Another first place relay at the Waconia Triathlon.

Well, he recently went to Nelson's Ice Cream Shop here in St. Paul, and he tried to conquer "the lumberjack." That's 5 softball-sized scoops of ice cream and a ton of toppings. If you finish it by yourself, you get your photo on a "hall of fame" wall. Jeremy's attempt was well documented by his friend Emily, and she kept the updates coming on Facebook. Here's how it went down (with Emily's captions):


Jeremy vs The Lumberjack


8:27pm: Jeremy has asked to borrow my hoodie and said, "I am beginning to doubt myself."


8:36pm: We have moved outside because it is warmer. Jeremy has
uncontrollable shakes. He admits, "Maybe I wasn't ready for this."


8:42: Jeremy is contemplating his life decisions.
[OH GOD, HIS EYES!!!! Ha!]


8:47pm: "I'm going to throw up."


8:53pm: "I've never hated ice cream so much in my life."


8:58pm: "My heart is beating really hard. I think I have a fever. My body is shutting down."


9:03: "Where is that fried fish smell coming from?" Jeremy can't focus on
the ice cream and is highly sensitive to his surroundings.


9:05pm


9:12pm: Second wind.


IT IS FINISHED.


[Jeremy's post:] That was honestly the single most sinful, satanic thing I've done in my entire life.

Jeremy posted later: "Thank you to all of my supportive friends and fans. I couldn't have done it without you. Word of advice: never do it. It's the worst thing ever and I think ice cream and I are no longer on speaking terms."

And when someone asked how he did it, his friend Emily responded with "All I will say is, Jeremy was nice enough not to puke in my car. Other places though..." Gross. Awesome. Well done, Jeremy.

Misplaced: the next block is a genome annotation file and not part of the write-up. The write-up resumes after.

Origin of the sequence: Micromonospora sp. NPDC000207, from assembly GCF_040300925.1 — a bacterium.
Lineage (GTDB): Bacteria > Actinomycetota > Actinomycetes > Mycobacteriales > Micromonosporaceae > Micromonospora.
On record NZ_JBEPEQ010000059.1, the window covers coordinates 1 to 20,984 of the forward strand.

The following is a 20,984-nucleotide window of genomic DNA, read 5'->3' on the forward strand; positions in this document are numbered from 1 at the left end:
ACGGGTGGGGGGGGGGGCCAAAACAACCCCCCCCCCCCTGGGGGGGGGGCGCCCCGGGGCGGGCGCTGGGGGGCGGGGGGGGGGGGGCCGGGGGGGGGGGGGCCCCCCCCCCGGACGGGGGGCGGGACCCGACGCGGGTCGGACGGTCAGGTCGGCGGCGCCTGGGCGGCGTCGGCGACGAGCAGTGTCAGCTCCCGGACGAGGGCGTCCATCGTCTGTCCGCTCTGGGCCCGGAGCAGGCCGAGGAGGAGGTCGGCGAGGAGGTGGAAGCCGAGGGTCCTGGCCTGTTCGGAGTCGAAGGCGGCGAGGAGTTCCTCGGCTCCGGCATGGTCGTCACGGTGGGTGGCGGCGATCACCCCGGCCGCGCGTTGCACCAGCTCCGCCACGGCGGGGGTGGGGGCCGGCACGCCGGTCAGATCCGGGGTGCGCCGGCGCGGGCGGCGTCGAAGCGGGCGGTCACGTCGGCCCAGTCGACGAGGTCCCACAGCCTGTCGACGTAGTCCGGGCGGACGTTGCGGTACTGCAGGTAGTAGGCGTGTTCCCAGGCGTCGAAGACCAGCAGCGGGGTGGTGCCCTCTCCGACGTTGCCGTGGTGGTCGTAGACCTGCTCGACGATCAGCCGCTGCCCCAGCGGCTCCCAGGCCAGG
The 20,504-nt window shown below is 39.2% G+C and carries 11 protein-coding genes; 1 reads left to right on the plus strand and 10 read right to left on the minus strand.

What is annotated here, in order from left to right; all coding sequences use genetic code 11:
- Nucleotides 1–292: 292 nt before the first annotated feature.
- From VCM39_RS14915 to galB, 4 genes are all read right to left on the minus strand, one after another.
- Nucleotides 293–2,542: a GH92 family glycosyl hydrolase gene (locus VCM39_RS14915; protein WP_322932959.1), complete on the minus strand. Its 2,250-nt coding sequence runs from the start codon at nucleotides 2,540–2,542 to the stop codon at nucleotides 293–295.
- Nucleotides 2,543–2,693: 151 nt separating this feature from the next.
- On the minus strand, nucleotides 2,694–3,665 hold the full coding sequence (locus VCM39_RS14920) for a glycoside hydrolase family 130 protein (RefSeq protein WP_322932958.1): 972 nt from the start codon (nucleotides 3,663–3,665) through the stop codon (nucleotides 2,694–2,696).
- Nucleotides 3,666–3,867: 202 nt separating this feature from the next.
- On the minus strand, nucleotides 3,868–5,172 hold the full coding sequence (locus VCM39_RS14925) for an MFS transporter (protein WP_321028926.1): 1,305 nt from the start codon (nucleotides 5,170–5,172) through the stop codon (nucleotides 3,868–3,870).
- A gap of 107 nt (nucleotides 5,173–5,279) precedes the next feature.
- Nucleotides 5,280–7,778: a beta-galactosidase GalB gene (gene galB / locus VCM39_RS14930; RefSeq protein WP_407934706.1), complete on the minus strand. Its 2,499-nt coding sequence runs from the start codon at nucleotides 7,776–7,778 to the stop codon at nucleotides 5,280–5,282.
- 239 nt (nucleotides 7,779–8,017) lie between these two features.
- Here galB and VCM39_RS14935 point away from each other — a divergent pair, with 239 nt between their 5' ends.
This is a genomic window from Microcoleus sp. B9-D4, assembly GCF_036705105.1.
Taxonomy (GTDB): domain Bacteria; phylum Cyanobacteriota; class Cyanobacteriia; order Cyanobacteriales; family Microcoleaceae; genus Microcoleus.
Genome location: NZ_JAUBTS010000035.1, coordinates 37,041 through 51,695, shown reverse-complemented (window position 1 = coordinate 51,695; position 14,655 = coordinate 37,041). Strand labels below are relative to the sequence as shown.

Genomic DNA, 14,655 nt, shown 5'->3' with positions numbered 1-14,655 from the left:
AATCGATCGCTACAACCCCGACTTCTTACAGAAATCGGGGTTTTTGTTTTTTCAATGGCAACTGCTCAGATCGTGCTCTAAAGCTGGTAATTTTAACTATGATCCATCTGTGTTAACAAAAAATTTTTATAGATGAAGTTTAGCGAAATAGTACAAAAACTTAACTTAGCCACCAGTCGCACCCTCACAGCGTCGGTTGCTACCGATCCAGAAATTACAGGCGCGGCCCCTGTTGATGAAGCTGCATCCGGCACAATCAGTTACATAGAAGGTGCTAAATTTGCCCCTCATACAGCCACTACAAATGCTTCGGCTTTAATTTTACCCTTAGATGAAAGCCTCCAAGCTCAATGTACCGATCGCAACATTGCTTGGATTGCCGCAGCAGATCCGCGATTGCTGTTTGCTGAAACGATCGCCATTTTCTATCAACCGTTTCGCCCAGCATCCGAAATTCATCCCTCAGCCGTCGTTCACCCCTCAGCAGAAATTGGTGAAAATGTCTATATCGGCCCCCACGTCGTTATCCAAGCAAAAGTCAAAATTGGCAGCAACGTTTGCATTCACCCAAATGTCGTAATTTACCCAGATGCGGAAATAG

Check out more funny stuff on my tumblr page: steveinaspeedo.tumblr.com.

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Friday Funny 789: 15 Funny Marathon Signs

Runner's World recently posted some funny signs from different races. Here are the best 15 (many with captions from the people who submitted them):


2011 Vermont City Marathon. Our 'Ricky Bobby fan' friend got second place so the sign helped!


Cheering on some friends at the 2013 Philly Rock 'n' Roll Half Marathon,
I had NO idea how much attention this sign would get! A solid 70% of
the guys were like, 'Am I the creepy one?' Haha. (Yes.)






Good advice at a marathon on St. Patrick's Day.




They spelt "chasing" wrong. Oh wait...






Favorite race motivation sign ever partially due to the sign holder. This was at the top
of Deming Heights Hill, the highest point in Minneapolis, during the "Red, White,
and Boom! Half Marathon" on July 4 this year.




Took while running the 2013 Boston Marathon. Boston fans are the best. This sign is
my all-time favorite. If it had been any later in the race I might have fallen for it…


Made this sign for my husband left (411) for the Harrisburg Half this past weekend. I was supposed
to run too, but broke my toe and was benched by my doctor. The sign got a lot of attention.





Lots more funny stuff on steveinaspeedo.tumblr.com!

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Friday Funny 788: Food Realizations






















Meat raisins are my favorite fruit.

Lots more funny stuff posted all week long on steveinaspeedo.tumblr.com.

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Thirsty (for knowledge) Thursday: Race-Pace Miles

>> Thursday, September 11, 2014

I started preaching my love for "race-pace miles" at the start of 2013 after I won the MDRA Grand Prix running series in 2012. I had a big post about the 7 things I learned during my biggest running year ever, and I wanted to take out THEE more important point to re-share again. I've been doing a lot of race-pace miles in the last few weeks and it's been on my mind recently. So here's the most important thing I learned after racing the MDRA Grand Prix series 2 years ago:

Race-pace miles will make you faster AND keep you from becoming injured.